17 July 2008

Boykin Country

Ok, after returning home from our trip out west, we took a long weekend up to her Mom's house near Charlotte. Since she wanted to stay a few extra days after I would have to return to go to work, we took separate cars which means (ta-da!) more Buddventures! This is Boykin's Mill, site of the last Civil War battle in South Carolina, and the last Federal Officer to be killed in the war. As Sherman went through the Carolinas, he believed supplies were being hidden for Confederate forces were being hidden throughout the nearby swamps. So he instructed the commander at Hilton Head, Brig. General Edward Potter, to find these pockets and destroy them. On April 17, 1865, his force was in Camden, just north of here, when he heard of rail cars being stored to the south in Manchester. The next day, when he began to move toward Manchester, a Confederate force of about 250 home guards and wounded veterans gathered here to slow their progress. The Confederates gathered behind the mill pond, with the only passage being a well guarded narrow road. They held off the Federals for six hours, with sharpshooters picking off soldiers who tried to navigate along the side of the pond. The Federals finally found a way around, well away from the Confederates defenses and flanked them, forcing their withdrawl. Twenty two Federals were killed, including the last Federal Officer killed, Lt. Edward L. Stevens of the famous 54th Massachusetts. When the Federals finally reached Manchester, they destroyed 21 locomotives and 268 cars, followed shortly after by a flag of truce ceasing fighting in the area.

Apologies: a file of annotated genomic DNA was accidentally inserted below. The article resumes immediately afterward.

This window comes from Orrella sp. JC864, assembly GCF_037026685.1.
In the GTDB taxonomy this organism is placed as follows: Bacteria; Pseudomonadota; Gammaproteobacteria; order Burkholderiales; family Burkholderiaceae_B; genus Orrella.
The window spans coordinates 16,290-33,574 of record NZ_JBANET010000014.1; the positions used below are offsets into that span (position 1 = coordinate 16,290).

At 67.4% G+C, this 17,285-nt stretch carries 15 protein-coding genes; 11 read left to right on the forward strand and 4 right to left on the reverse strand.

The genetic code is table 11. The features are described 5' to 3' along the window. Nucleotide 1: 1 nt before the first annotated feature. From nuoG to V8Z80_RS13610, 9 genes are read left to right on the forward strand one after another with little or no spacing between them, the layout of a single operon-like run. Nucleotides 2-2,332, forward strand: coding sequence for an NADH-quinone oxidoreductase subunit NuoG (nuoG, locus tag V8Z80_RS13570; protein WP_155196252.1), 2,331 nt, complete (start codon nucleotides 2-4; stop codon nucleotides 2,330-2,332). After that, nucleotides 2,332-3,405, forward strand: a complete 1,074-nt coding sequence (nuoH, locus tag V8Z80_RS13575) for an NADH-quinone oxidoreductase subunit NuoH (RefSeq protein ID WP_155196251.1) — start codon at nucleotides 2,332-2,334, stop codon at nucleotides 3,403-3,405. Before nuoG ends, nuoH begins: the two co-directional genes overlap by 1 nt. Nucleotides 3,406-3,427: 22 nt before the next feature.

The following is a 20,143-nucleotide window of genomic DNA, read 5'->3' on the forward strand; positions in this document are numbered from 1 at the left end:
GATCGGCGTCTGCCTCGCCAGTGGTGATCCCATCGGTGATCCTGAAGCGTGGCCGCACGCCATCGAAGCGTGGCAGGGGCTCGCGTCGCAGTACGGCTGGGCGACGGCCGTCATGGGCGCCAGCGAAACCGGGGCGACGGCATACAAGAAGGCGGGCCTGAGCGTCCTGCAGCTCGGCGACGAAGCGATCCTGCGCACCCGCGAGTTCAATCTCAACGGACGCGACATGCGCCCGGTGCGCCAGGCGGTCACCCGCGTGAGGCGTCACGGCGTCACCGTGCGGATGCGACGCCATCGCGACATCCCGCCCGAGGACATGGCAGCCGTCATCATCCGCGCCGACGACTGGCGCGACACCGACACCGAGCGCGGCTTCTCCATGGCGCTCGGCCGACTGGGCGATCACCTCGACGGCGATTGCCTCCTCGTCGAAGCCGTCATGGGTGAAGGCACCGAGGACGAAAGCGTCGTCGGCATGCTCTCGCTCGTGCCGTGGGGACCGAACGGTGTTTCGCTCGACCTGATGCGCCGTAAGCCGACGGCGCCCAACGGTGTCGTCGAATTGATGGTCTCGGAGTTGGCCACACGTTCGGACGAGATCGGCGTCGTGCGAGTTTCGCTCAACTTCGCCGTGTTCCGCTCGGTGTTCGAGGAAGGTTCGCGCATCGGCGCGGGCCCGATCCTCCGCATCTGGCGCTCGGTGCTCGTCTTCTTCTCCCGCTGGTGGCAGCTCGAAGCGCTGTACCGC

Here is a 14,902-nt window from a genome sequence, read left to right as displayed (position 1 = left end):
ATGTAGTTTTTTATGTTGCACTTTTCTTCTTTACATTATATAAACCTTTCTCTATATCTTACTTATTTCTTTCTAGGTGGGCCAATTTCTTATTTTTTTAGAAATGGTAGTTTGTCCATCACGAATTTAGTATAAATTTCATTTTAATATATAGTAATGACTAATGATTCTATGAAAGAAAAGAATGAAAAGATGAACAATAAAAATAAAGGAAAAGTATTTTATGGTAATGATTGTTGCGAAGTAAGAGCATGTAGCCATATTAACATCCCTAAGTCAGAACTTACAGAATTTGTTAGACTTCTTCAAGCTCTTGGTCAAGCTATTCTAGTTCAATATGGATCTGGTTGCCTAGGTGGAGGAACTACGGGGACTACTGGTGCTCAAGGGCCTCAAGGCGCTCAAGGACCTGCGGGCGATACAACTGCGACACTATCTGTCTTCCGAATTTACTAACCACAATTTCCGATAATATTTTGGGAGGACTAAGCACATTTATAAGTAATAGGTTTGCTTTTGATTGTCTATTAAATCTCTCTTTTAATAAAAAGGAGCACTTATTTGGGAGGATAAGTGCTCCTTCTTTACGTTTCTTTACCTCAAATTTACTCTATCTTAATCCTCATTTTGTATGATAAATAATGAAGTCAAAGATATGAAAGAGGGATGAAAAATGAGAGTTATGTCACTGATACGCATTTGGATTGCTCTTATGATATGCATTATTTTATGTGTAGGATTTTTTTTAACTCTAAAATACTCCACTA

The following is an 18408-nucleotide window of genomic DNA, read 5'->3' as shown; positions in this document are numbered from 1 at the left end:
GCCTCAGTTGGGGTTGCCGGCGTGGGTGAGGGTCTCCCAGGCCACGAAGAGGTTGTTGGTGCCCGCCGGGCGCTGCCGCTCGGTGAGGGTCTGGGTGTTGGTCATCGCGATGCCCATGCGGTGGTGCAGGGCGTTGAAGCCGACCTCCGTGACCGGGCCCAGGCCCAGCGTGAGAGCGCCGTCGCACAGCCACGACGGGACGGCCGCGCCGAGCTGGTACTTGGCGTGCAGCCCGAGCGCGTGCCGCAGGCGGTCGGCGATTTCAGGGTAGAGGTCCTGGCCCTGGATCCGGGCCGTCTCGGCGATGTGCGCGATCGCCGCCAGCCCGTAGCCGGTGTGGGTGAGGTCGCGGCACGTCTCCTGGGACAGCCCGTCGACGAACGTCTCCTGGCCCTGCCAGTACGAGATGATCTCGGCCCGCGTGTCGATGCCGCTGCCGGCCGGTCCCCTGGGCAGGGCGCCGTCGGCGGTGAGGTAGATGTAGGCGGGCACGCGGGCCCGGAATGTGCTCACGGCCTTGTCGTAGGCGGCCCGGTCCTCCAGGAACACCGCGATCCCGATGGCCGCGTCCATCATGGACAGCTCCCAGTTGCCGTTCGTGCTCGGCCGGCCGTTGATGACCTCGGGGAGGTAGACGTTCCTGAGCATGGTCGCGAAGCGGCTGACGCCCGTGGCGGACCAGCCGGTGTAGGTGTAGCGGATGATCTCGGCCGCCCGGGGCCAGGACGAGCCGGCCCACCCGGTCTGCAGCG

Monument erected by the 54th Massachusetts reenactment unit, honoring both sides of the battle. It also mentions 15 year old Burwell Boykin, who fought here defending his home.

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